Marja Ahti – Kati Roover

Vegetal Negatives Record Release

Wed 27.3.2019, showtime 19:00 (doors 18:30)
Voluntary entry fee 5e


Marja Ahti‘s album Vegetal Negatives is released March 29 by the Swiss label Hallow Ground. It is a game of sonic mutations, mimicry, inversions, and association inspired by a text called “On pataphotograms”, by the French writer René Daumal – a quasi-metaphysical essay that toys with breaking the conceived separateness of natural forms through poetic imagination.

The four electroacoustic compositions on the album combine and arrange field recordings, electronic feedback, Buchla and ARP synthesizers, bowl gong and harmonium, textures of detailed acoustic sound, and sustained tones with gentle microtonal beating into a precise musical narrative. She juxtaposes recordings of rooms and empty vessels, natural and artificial climates, spontaneous and staged events. Ahti draws upon Annea Lockwood’s ideas about associative movements between sounds based on shared characteristics and sonic energy. Her approach to field recordings is neither diaristic, documentaristic, nor purely acousmatic, but rather it starts out from somewhere in between these notions: the sounds hover between abstraction and the deeply familiar, moving into a realm of poetic metaphor where they are set in relation to each other, fleetingly mirroring or shadow-dancing.

Marja Ahti (b. 1981) is a Swedish-born artist living and working in Turku, Finland. She has been an active part of the Finnish experimental music scene for more than ten years. This is her debut LP under her own name.

www.marjaahti.com


Kati Roover is an Estonian-Finnish visual artist based in Helsinki. In her works she approaches environmental changes through poetic imagination. Roover’s interests include human-non-human interaction, natural sciences, anthropology, special places, deep listening and documentary essay film. She works with moving image, photography, sound, text and installations.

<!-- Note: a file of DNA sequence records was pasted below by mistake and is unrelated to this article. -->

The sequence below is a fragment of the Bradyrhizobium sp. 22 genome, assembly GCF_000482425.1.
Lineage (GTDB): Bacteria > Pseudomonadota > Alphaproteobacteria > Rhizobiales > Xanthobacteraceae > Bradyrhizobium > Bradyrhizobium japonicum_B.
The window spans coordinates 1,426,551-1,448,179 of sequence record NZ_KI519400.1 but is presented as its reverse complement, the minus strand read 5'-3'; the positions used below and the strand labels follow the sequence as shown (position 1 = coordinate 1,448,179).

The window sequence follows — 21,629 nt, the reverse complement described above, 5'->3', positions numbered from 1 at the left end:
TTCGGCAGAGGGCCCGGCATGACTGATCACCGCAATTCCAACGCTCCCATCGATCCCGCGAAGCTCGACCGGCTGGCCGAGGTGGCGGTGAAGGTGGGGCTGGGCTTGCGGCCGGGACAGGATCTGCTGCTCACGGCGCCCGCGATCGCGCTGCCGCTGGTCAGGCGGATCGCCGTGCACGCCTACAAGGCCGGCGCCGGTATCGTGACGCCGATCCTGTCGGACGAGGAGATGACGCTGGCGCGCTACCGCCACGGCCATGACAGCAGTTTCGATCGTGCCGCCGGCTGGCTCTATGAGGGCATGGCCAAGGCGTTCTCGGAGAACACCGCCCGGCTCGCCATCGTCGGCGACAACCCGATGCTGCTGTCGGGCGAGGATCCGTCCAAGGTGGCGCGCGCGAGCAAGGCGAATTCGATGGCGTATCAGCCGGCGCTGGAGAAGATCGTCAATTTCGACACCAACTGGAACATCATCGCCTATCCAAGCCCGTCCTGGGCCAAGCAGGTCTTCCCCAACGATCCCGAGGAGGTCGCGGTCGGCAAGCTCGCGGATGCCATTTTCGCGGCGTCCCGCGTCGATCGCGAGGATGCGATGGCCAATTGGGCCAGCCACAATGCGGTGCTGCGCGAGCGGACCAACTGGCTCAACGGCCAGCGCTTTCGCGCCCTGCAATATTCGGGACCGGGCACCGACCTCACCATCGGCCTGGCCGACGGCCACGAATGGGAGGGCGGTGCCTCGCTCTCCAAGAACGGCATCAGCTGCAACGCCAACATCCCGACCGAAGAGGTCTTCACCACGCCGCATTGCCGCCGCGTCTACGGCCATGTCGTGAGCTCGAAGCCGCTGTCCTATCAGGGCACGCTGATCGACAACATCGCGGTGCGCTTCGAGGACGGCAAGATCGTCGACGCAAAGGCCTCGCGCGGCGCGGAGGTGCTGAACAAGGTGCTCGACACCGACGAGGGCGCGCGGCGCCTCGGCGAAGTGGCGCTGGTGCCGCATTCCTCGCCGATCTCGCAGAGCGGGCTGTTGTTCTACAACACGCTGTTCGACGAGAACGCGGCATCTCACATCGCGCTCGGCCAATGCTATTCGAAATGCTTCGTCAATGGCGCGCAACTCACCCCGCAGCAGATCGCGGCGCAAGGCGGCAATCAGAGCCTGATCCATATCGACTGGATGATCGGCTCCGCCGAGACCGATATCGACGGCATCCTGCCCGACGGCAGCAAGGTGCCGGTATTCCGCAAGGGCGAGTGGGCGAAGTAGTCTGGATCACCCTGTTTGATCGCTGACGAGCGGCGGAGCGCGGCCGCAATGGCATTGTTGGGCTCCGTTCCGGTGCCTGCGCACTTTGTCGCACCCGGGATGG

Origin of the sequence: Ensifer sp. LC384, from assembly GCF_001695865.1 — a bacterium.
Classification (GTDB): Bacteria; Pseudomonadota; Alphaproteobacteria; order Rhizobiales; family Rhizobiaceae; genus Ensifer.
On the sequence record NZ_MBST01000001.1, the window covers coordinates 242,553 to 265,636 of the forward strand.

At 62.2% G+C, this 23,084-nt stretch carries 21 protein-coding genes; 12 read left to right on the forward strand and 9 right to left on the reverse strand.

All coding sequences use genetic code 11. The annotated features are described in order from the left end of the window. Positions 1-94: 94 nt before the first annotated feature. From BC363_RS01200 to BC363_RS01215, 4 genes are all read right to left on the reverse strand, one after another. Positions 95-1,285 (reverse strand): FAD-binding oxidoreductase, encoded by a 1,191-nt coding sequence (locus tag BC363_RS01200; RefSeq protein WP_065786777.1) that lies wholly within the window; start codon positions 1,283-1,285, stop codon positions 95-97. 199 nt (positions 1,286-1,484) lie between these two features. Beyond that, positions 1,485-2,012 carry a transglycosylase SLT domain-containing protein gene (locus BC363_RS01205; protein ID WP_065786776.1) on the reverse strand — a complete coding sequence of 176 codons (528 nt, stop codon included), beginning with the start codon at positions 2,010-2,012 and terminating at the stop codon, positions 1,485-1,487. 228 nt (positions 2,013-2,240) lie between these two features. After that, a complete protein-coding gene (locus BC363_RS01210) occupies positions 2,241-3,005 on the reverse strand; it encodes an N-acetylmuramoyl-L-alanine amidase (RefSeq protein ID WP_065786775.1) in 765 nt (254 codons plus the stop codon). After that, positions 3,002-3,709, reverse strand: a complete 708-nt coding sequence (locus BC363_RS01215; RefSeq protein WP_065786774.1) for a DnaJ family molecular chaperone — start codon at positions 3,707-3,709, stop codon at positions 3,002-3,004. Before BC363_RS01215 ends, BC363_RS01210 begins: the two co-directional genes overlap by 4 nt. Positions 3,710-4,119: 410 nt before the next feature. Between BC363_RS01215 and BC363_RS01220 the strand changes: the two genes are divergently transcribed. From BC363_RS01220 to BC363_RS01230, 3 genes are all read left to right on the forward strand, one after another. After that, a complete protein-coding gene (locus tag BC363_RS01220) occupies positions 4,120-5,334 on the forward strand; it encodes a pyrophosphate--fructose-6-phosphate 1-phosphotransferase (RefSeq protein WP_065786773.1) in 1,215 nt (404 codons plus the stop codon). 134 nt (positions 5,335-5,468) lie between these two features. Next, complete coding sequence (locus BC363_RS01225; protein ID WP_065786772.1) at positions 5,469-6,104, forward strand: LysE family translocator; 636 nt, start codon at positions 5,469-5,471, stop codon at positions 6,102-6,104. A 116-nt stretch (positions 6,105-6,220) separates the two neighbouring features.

Kati Roover will present a sound work, H2O – Creatures that was recently exhibited at Titanik Gallery in Turku. In the working process she has looked at the massive cultural changes where water’s cyclical time were condensed into simple H2O form. The mythical stories of water gave way to the linear time defined by a man. Human watery organs and the efficient processes created by them, work as modifiers of water structure and it’s flows in the environment. Water has become a commercially available, manageable and disappearing material or a hidden landfill. However, as an element, water is still like a permeable channel, a cyclical cycle of time and an all-embracing sensor: by its very nature, a state that registers change and challenges the senses to a different experience of reality.

http://www.katiroover.com/

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